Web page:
Clement carries a 4.26 GPA while leading the schools' Mock Trial team, Science Bowl team and state championship water polo team. He is a member of the National Honor Society, a National Merit Scholarship finalist and, along with his swim team teammats, holds the school record in the 200-meter medley relay. He also plays in the PHS jazz band and is active in his church. He fills his free time with reading, movies and playing Frisbee.

Nathan is the son of Todd and Terri Clement. He has been accepted to Stanford University, but is also hoping to hear from Brown and Harvard. He plans to study political science or international relations with on eye on law school after he completes his undergraduate studies.

A Gateway Elks Lodge Teenager of the Month is selected each month during the school year and is open to qualified junior or senior students from Parkrose, David Douglas, Madison, Portland Christian and Marshall high schools or Portland Adventist Academy. For more information about this program or the Elks in general, please contact the Gateway Elks Lodge at 503-255-6535 or visit

Free program for children with asthma
A new Multnomah County program will offer physicians a glimpse of their patients' home environments so they can better tailor medical plans to meet the unique needs of their pediatric asthma patients. The program's goal is to reduce sick days and risk of death, and improve the quality of life for children living with asthma.

The Multnomah County Asthma Inspection Referral Program is a Web-based referral system allowing doctors, nurses or other health care professionals to refer their pediatric patients with asthma for a free home inspection, conducted by an environmental health specialist. All children living in Multnomah County under the age of 18 with an asthma diagnosis are eligible for this free program. Families will be eligible for this program regardless of income level. Families of children with asthma are encouraged to seek a referral through their health care provider.

The Multnomah County environmental home inspector is trained to identify environmental asthma triggers in the home including mold and chronic dampness, leaks, pest infestations, drafty doors and windows, no heat, poor ventilation and damaged carpeting. After the inspection is complete, referring providers and families will receive an inspection report and recommendations to improve indoor air quality. This can be used to individualize the child's asthma treatment plan. AIR inspectors also work with the families and with permission of the family, with landlords to eliminate poor housing conditions by linking them to community resources.

The AIR program is the newest of four Multnomah County prevention/intervention programs addressing substandard housing conditions and the links to health problems including asthma. These programs include the Healthy Homes Program, the Lead Poisoning Prevention Program, and the Rental Housing Inspection and Complaints Program.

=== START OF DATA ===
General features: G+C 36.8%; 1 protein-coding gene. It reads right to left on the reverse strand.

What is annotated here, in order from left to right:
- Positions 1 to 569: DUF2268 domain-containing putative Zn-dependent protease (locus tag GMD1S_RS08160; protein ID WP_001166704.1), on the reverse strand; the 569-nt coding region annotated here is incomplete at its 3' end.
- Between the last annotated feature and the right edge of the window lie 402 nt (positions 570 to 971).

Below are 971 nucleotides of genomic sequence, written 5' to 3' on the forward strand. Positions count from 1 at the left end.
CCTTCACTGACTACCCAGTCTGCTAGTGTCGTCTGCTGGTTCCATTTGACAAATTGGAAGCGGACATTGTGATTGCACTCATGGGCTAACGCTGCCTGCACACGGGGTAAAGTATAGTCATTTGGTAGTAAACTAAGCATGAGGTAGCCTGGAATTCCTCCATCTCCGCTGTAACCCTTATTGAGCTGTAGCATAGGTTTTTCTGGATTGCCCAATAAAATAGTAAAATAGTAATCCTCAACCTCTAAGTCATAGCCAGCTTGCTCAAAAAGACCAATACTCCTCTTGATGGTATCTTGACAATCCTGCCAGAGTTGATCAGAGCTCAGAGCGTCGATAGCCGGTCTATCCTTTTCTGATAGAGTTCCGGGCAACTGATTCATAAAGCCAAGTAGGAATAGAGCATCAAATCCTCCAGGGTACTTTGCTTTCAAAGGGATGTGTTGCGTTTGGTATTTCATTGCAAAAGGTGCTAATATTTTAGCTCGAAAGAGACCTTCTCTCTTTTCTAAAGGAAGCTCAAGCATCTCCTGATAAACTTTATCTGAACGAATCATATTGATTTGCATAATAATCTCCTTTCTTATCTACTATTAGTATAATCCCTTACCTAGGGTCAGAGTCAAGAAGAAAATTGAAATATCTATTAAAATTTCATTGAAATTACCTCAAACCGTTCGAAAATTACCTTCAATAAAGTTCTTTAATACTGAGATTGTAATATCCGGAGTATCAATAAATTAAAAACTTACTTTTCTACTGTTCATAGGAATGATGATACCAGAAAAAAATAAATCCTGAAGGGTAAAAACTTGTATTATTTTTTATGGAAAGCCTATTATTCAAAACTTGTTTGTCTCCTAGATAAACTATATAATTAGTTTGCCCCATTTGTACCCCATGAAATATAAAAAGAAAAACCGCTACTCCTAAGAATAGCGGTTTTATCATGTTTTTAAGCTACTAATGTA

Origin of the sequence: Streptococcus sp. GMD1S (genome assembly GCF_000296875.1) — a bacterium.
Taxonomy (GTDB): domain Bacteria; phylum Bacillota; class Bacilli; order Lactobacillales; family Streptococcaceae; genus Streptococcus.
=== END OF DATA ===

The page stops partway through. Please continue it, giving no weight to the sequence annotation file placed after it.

For more information call Multnomah County's Healthy Homes Hotline at 503-988-4AIR, and choose the housing inspections option, e-mail or visit

Gift trees for moms
Honor your mother and the Earth by giving Friends of Trees Gift Trees for Mother's Day. For a donation of $35, Friends of Trees will plant a young native tree in honor of your mother and send a gift acknowledgment card in her name.

Gift Trees are planted in the Collins Sanctuary adjacent to Forest Park during one of two annual Gift Tree plantings. All who give or receive Gift Trees for Mother's Day this year will be invited to the next Gift Tree planting in the fall. A Gift Tree costs $35, and a Gift Grove of six young native trees costs $100.

In addition to slowing climate change and reducing air and water pollution, Gift Trees restore the Collins Sanctuary, a legacy from the Collins Family Foundation to Portland area residents. First given to the Oregon Parks Foundation, the land was purchased by Metro in 2008. Now, through Friends of Trees' partnership with Metro and the Audubon Society of Portland, the sanctuary is being restored.

Friends of Trees' Gift Trees program is part of its Green Space Initiative, a program that guides volunteers in restoring green spaces throughout the Portland-Vancouver metro area. Friends of Trees' Neighborhood Trees program offers high-quality street and yard trees at bargain prices and helps neighbors plant their trees together at weekend community events.

Since 1989, Friends of Trees' thousands of volunteers have planted more than 390,000 trees and native plants. To learn more or to order Gift Trees, visit or call Melissa at 503-282-8846 ext. 23.

Gale collection added to state library
The Oregon Poetry Collection at the Oregon State Library has recently been enhanced by the acquisition of 159 titles from the estate of the late Vi Gale, well-known Parkrose poet and publisher, and from the inventory of Great Northwest Books, a Portland independent bookstore that closed last year. This substantial acquisition was made possible by a grant from The Kinsman Foundation.